I wrote some grids down longhand and tried to figure out a good test to see if spaces were adjacent when you were dealing with hexagons and this is basically what I came up with. I thought it was too rough and I figured, since I didn’t really have any tests to run on it yet, I’d shelve it and see how it worked when I got to it but when I went looking for a good way to generate hex maps in html, I found this game and jumped into the source code. It basically uses the same algorithm to check adjacency, but it uses arrays of values to add or subtract from the values of the hex in question instead of a simple test like this. I’m not sure if it’s better or not. I guess you could use those values in more than one place, with the other guy’s example.

GridMath.neighbors = {
    'even': [[-1, 0],[+1, 0],[0, -1],[0, +1],[-1, +1],[-1, -1]],
    'odd': [[-1, 0],[+1, 0],[0, -1],[0, +1],[+1, +1],[+1, -1]]
GridMath.isNeighbor = function(x, y, x2, y2) {
    var neighbors = y % 2 == 0 ? GridMath.neighbors.even : GridMath.neighbors.odd;
    for (var i = 0; i < neighbors.length; i++) {
        if (x + neighbors[i][0] == x2 && y + neighbors[i][1] == y2) {
            return true
    return false

See? Basically the same thing.

Unit generator progress notes

Unit Generator

var Unit = function(unit) {
	this.race = unit.race; =;
	if (unit.level) {this.level = unit.level} 
	else {this.level = 1}
	this.range = setStat(unit, "range");
	this.attack = setStat(unit, "attack");
	this.defense = setStat(unit, "defense");
	this.move = setStat(unit, "move");
	if (unit.special) {this.special = unit.special}
	this.tokens = [];
	this.graphic = unit.graphic;

This is what I’m working with so far. setStat() is a simple utility function that sets a default stat and handles the availability of special characteristics. I think there’s a little bit more logic in here I could rip out but I can roll with this so far. Having defaults values (1 range, 2 attack, 1 defense, and 1 move) means that I can create unit definitions that simply state how they differ from the default instead of typing out each characteristic every time. That feels programmatic. It feels like a good solution.

Human Units

var humanUnits = {
	"spearmen": {
		"race": "human",
		"name": "Spearmen",
		"special": "Steadfast",
		"graphic": "./images/spearmen.png"	
	"archers": {
		"race": "human",
		"name": "Archers",
		"special": "Pinning",
		"graphic": "./images/archers.png",
		"range": {
			"value": 2
		"move": {
			"special": true
	"horsemen": {
		"race": "human",
		"name": "Horsemen",
		"special": "Overrun",
		"graphic": "./images/horsemen.png",
		"defense": {
			"special": true
		"move": {
			"value": 2

There’s four more like this, some more or less complicated, works out fine. I have another function that makes HTML strings that display these as the blocks I previewed in the last post, feels good. Have to throw together some transparent unit graphics and then get started on the next army I think - having functions that can display each faction with nothing more than a change in JSON archive is central to the design concept I’m working with here.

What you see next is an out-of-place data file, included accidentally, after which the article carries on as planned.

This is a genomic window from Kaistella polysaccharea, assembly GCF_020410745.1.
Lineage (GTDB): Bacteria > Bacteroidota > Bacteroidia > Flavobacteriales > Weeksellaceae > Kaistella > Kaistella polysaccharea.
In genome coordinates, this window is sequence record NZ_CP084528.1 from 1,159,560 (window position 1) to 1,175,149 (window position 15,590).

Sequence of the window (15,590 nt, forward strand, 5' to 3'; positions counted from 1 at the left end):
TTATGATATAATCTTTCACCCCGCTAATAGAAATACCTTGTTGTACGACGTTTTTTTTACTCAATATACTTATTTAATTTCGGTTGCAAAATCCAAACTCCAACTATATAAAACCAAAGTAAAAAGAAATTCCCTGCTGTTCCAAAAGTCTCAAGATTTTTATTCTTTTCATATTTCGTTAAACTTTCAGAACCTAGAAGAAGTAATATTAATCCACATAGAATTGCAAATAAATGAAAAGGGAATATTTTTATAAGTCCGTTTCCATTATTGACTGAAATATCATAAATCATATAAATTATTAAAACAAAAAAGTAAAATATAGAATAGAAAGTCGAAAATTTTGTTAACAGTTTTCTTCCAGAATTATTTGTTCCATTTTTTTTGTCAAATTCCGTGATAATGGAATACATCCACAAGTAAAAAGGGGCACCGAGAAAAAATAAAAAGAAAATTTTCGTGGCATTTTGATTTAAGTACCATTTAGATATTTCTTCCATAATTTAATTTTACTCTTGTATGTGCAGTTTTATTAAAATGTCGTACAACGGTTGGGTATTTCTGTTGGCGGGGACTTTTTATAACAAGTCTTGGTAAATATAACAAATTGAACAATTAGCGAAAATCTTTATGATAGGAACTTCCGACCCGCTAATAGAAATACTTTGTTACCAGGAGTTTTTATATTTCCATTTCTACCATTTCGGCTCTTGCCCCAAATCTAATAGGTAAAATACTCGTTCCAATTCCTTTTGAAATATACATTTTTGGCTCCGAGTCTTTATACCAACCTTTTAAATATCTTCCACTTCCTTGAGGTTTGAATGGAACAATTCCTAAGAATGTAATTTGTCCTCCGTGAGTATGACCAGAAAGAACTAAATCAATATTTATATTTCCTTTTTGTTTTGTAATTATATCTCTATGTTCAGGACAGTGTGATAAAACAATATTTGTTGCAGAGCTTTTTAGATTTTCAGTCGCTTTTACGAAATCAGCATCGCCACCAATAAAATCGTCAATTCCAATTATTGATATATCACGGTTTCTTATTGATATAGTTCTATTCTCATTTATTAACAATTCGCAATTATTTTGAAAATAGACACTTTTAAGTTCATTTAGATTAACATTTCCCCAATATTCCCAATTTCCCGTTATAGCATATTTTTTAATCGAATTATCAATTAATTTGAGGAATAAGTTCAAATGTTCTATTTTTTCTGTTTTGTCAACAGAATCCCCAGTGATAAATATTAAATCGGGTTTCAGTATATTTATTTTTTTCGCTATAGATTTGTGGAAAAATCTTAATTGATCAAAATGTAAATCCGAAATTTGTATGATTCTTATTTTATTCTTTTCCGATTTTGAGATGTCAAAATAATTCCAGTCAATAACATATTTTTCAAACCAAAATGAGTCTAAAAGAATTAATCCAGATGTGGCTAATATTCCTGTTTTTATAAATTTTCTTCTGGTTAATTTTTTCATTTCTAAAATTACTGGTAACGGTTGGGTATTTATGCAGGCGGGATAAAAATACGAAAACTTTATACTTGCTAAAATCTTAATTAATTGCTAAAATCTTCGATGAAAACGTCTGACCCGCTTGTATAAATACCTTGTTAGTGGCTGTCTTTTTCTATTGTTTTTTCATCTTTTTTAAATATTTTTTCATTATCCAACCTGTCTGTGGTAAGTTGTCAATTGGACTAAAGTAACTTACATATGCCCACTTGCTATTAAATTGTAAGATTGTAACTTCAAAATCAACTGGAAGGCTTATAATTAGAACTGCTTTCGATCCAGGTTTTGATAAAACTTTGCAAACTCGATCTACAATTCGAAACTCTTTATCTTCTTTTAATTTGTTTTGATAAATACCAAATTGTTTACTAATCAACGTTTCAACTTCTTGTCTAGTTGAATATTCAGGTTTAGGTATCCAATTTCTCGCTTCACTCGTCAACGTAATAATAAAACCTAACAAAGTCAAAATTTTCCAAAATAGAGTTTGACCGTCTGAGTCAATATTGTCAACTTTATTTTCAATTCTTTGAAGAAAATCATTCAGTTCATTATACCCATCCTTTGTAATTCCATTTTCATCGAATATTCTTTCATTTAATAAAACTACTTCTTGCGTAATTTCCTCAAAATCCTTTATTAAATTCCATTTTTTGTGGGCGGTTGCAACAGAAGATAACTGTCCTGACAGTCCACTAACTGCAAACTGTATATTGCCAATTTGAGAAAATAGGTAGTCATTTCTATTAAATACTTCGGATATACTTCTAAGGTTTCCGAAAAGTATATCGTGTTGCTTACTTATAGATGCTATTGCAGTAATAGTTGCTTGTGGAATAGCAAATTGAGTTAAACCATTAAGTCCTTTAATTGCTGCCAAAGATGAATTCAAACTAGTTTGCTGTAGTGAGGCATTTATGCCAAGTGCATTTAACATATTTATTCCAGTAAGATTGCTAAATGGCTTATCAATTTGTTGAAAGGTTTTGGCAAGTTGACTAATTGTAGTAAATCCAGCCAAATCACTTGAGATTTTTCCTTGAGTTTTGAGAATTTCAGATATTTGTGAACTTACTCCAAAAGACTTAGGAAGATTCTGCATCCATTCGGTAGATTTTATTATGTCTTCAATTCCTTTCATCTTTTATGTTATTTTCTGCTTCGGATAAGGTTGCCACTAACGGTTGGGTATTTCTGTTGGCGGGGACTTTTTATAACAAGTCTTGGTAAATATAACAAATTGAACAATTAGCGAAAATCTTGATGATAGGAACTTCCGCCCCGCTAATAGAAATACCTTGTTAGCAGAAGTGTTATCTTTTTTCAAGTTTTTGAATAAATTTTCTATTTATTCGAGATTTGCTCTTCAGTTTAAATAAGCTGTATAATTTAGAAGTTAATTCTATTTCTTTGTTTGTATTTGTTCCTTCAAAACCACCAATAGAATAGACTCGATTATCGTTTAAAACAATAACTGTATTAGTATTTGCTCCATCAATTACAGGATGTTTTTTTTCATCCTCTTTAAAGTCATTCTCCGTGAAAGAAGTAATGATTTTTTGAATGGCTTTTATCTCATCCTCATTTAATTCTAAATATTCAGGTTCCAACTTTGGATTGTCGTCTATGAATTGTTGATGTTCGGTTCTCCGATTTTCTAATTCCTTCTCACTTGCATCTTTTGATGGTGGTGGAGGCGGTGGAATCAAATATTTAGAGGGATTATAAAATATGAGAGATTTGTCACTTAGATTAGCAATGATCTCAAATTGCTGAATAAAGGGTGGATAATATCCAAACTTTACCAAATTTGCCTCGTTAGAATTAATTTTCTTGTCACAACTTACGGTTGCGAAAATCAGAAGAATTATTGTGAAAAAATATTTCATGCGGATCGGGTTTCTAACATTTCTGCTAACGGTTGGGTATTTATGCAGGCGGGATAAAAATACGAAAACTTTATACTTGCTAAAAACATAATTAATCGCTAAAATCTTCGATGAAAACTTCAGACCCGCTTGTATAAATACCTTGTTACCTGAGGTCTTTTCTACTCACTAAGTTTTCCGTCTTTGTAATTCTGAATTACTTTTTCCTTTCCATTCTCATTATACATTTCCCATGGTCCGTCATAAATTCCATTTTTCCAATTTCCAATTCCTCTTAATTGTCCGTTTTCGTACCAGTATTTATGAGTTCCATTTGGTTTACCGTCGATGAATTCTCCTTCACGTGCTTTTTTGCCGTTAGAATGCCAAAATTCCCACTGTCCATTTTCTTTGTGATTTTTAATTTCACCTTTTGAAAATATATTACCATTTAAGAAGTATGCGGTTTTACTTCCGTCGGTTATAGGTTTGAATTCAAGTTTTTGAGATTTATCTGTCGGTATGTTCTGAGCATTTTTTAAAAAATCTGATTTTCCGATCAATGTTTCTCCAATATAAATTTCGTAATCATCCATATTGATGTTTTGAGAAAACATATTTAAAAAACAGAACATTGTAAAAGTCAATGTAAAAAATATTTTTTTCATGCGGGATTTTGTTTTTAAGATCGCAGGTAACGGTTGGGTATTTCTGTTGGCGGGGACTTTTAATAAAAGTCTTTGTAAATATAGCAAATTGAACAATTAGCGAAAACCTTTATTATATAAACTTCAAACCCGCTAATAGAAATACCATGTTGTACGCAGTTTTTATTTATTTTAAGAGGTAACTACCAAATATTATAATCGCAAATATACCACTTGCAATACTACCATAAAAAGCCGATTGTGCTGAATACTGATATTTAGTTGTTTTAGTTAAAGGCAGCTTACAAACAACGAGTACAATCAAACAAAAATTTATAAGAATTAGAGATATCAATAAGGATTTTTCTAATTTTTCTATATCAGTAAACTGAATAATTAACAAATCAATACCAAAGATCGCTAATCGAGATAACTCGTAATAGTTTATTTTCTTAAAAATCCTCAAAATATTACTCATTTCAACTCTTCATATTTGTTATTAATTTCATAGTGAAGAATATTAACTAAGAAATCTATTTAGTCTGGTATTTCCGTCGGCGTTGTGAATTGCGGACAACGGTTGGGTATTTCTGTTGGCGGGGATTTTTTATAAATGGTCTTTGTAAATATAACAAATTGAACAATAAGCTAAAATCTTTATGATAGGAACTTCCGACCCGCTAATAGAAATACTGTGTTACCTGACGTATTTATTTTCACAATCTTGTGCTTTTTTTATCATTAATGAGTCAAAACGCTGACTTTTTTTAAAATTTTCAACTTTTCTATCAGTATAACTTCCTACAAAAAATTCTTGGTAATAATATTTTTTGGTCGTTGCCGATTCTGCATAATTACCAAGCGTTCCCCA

What’s next

  • I need to make sure that it changes the background image based on the faction. In the original design for the game each faction had a specific and different background image. I don’t know if it’s something I’m going to stick with but it’s something I want to at least work into the spec. I’m thinking each will have a specific class to throw onto the divs with a different background image - .unit-human, .unit-orc, .unit-hive, that sort of thing.

  • I’m still thinking about how to display these suckers responsively and how to give them a nice hex grid to get thrown onto. I think I can set up the actual display on the board with some judicious div use and a .staggered class that pops everything over 100 pixels. Getting the hexes to lock into each other will be tough, though. Have to figure out the right size to make them so that they can have the pieces on top and you can still see what the space is underneath. Each is going to have to be identifiable from its margins.

  • Haven’t even started on the game logic yet.

  • The tokens could be part of the tile generation. Throw some conditional .divs into the package and make sure they display on different places on the tile - the whole of the inside is claimable territory for tokens, but you wouldn’t want them to overlap by any means.

Pure HTML Unit Cards for Doomball

I whipped this up


Frankly, it’s ugly as sin. The colors are HTML generic, the styling is all done in-line for testing purposes, the graphics could be a little better - should I code in multiple instances of individual soldier graphics and plug them in? They’re all based on a universal sizing template per size so it should theoretically be a thing, but I don’t know if it’d be better than using these basic png transparencies for it. Need to make sure the text can display dynamically so it’s visible on whatever size screen is looking at it, too. Do I want to set this up to be responsive from the get go or would I be better off keeping it simple at first and revising it later? Or never, and just making it for desktop? Everyone’s on phones these days, probably best to make it responsive, but it’s going to be awfule finicky to position in the first place.

As a proof of concept this is an ugly success.